40 Years of Emergency: Indira and Modi
Newsclick interviewed Prabir Purkayastha on 40 years of Emergency and the chances of it being repeated under the current regime. He is an ex-student of JNU who was under imprisonment during the Emergency. Purkayastha says that during the period, freedom of speech outside the jail was snatched and the entire country had turned into a prison. He explains how loss of popularity post 1971 elections, movements across the nation and Indira Gandhi's loss in a court case in Allahabad led to the Emergency. In his view this also led to the birth of various leaders like Lalu, Sharad Yadav and Ram Bilas Paswan who were by-products of mass movements. On the question of whether Advani's latest statement regarding chances of emergency under the current political set up can prove to be true, Purkayastha argues that this government has already become authoritarian.
Pranjal: Hello and welcome to Newsclick. We are going to see 40 years of emergency which was imposed under Indira Gandhi rule in 1975. Today, we are going to discuss about it and to discuss the issue we have with us Prabir Purkayastha, who was student of Jawahar Lal Nehru University in 1975 and was arrested under MISA Act. Hello Prabir. You were arrested during the 1975 emergency. So what was the situation that time. What were your experiences for one year of period that you were in jail?
Prabir Purkayastha (PP): Let me start with one year experiences during emergency. What was it like in jail? Jail in India at that time was the only free space where you could say what you wanted. So in that sense we were protected by the fact we were already in jail so there is no threat to free speech for us. So in that sense, you could argue that wasn't such a bad place at that time because the rest of India was in jail as far as free speech was concerned what they could do and what they could say while we had of course the limitation that you could not go out, you could not meet our family, our friends and so on but at least we had free speech. So that is in a lighter vein. I must also confess that considering we were students at that point of time so generally we were not very regular in our lives. So jail was very regular life, you had regular food at regular times so in that sense my health probably improved during one year of jail. Also gave us a lot time to read books that we wanted to. I read through 'The Capital' at that point of time and also meet and talk to different kinds of political persons. We had RSS people in jail with us. In fact, Arun Jaitly was in jail at time and we were in fact part of the same ward. So you also got to meet a lot of different kinds of people. There was Vijay Pratap who was a socialist. So we got to know him. Surenda Mohanji who died about few years back he was in the same ward again. So you can got to meet a diverse set of people of different views and that was an interesting experience. The second question you had was what led to the emergency and I think that is a much bigger question. If you look at what was happening before that, which is why emergency gets declared. It was after 1971 Mrs. Gandhi had won overwhelming victory that within two to three years, the majority that she had got in Parliament, gets eroded on the ground. There were huge movements breaking out in different parts of the country in terms of corruption. In Gujarat, it was an anti reservation movement that took place. So you started to see the kind of centralized authoritarian rule that she established within the Congress by which there were no other centers of power within the Congress. That also had an effect that within without the Congress, without her party there were lots of forces which were then giving or articulating different kinds of views, so that was posing a threat in the coming elections. It was quite possible that in the coming elections therefore, all this would unite in a particular way and Mrs. Gandhi or the Congress will not have a majority. So this was shall we say, the larger picture. Of course, the proximate threat was she lost the case in Allahabad High Court. The judgment was her election was not really valid and therefore, whether she could continue as a Prime Minister or not became a question because she would not then be a member of parliament. So the proximate issue was really that.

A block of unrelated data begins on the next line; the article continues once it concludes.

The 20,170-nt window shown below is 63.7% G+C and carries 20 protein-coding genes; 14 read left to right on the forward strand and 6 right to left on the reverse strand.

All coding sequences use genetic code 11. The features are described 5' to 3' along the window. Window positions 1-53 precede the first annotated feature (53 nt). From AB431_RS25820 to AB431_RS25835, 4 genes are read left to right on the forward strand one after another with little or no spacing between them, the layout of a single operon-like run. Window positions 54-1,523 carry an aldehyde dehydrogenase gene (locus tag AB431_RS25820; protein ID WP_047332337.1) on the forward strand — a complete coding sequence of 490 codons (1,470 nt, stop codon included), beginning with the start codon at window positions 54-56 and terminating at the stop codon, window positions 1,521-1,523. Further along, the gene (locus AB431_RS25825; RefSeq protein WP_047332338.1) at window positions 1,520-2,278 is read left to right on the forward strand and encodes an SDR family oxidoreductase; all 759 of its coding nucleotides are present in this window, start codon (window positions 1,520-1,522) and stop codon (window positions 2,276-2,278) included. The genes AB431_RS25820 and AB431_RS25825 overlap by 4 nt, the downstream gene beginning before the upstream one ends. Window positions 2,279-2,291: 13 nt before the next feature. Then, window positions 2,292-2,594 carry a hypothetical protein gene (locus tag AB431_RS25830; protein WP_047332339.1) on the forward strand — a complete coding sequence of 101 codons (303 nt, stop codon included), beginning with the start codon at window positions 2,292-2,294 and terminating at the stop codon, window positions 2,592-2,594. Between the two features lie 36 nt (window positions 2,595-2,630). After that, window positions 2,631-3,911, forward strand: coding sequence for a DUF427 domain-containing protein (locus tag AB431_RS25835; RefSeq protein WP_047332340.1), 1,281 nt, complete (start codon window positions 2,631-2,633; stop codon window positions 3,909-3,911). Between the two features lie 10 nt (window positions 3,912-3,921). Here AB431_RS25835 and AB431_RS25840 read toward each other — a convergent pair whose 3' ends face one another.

Pranjal: Prabir when you talk about Congress a JP movement had led to an emergency and JP movement had also seen rise of various political individuals which later formed into political parties like Lalu, Nitish and so how has the political situations changed post emergency if we see like new government was formed after emergency and later a coalition era also started in the Indian politics.